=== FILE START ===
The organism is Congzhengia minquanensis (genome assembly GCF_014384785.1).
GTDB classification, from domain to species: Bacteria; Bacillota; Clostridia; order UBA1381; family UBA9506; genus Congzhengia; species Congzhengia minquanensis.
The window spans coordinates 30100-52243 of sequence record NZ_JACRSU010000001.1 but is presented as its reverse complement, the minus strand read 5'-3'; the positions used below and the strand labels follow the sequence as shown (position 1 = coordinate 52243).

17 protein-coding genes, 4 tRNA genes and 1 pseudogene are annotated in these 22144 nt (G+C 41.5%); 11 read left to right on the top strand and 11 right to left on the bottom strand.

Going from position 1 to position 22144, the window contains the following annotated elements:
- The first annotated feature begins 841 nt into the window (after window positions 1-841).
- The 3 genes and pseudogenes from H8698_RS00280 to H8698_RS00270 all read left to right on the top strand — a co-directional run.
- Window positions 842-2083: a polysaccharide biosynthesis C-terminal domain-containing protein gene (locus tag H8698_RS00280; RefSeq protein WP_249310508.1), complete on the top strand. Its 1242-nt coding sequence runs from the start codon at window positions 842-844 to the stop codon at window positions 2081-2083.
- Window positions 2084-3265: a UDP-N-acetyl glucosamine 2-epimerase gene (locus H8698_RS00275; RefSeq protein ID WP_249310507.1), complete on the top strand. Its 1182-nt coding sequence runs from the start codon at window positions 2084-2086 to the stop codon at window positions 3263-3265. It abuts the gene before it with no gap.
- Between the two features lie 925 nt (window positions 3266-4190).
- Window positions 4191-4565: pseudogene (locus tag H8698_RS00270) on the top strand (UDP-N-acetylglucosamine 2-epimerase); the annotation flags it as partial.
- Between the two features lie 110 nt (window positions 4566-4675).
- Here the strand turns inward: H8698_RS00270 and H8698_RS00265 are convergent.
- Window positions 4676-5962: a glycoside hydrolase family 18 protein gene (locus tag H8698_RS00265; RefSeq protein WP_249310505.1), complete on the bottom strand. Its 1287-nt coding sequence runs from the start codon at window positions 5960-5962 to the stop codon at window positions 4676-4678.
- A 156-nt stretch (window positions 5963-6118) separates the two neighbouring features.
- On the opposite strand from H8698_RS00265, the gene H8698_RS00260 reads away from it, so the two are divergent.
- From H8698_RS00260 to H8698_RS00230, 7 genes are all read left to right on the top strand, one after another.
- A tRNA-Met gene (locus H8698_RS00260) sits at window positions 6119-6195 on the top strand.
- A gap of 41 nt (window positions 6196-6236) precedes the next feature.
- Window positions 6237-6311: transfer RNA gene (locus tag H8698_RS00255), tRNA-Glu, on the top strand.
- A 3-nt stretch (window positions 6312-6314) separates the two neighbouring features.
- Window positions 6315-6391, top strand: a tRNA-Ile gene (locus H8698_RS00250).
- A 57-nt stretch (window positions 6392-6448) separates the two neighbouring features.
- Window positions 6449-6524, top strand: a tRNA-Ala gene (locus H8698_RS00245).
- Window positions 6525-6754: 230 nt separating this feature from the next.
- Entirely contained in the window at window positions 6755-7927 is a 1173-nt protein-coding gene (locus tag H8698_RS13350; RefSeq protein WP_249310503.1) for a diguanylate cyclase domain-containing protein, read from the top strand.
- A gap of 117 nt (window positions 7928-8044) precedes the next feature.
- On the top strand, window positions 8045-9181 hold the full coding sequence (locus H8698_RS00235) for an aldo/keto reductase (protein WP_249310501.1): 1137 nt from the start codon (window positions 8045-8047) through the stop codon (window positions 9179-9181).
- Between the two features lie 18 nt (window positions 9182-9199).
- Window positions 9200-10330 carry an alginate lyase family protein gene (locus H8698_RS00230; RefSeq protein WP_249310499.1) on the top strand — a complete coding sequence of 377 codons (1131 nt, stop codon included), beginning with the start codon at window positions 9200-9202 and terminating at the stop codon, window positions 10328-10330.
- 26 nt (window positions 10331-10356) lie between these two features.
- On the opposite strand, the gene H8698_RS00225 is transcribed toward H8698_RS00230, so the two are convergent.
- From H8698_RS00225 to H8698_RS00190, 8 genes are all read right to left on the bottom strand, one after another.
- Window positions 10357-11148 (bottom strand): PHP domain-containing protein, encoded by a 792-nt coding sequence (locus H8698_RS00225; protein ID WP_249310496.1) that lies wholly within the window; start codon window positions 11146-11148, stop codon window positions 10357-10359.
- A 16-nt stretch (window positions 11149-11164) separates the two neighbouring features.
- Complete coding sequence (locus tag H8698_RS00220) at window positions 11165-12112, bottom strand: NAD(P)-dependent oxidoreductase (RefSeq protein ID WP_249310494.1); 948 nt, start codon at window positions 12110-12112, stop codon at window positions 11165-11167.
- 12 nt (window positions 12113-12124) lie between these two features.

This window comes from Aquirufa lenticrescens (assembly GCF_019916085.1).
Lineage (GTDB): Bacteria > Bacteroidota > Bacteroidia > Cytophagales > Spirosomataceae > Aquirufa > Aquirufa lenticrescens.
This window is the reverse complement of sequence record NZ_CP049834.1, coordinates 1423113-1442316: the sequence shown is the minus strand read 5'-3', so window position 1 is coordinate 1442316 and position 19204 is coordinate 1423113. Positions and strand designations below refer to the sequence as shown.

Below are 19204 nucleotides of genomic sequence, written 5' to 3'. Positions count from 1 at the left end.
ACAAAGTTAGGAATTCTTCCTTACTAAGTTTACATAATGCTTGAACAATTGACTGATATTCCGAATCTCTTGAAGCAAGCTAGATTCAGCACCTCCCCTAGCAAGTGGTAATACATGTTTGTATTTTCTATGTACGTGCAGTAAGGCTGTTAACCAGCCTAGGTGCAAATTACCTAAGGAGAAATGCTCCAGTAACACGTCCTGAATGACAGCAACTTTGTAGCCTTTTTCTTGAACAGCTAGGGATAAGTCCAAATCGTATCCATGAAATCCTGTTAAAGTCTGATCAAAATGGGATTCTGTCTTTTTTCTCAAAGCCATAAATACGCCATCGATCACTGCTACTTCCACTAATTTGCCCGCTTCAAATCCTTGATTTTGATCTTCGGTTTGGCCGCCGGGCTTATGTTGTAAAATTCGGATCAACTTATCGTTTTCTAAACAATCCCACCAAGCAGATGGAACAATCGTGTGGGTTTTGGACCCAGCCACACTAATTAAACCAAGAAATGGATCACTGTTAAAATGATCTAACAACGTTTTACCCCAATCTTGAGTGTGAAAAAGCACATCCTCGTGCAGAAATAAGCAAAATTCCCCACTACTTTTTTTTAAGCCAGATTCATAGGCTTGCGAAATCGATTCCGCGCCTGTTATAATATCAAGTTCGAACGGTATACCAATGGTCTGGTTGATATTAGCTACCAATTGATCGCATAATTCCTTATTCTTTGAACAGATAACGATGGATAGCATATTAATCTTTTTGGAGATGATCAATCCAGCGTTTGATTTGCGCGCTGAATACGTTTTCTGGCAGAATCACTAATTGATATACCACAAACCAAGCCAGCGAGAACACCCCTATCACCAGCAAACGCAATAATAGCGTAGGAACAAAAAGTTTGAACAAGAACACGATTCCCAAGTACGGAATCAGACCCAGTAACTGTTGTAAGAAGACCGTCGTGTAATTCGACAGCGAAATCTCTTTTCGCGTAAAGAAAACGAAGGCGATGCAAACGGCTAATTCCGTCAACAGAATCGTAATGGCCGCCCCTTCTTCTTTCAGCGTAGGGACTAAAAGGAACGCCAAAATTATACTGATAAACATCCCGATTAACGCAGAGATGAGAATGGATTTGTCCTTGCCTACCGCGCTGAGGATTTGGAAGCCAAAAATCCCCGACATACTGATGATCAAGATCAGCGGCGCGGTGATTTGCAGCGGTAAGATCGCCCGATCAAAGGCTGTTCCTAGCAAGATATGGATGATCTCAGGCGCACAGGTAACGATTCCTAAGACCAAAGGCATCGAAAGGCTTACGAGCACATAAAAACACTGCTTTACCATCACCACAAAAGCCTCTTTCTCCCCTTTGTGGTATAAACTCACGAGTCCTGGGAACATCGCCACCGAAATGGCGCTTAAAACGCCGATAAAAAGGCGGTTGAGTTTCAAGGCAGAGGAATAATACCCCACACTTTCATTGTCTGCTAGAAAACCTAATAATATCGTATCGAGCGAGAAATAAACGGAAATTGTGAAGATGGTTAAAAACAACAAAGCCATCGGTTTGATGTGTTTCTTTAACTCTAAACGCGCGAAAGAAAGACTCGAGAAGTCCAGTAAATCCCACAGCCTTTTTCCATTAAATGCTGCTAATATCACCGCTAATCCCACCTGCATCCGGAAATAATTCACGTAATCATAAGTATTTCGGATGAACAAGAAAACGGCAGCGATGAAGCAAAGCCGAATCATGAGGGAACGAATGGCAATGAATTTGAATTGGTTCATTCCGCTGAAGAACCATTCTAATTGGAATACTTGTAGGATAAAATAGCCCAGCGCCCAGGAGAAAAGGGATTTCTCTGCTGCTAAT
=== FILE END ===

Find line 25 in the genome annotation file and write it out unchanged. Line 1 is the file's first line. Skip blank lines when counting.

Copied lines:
- Window positions 6525-6754: 230 nt separating this feature from the next.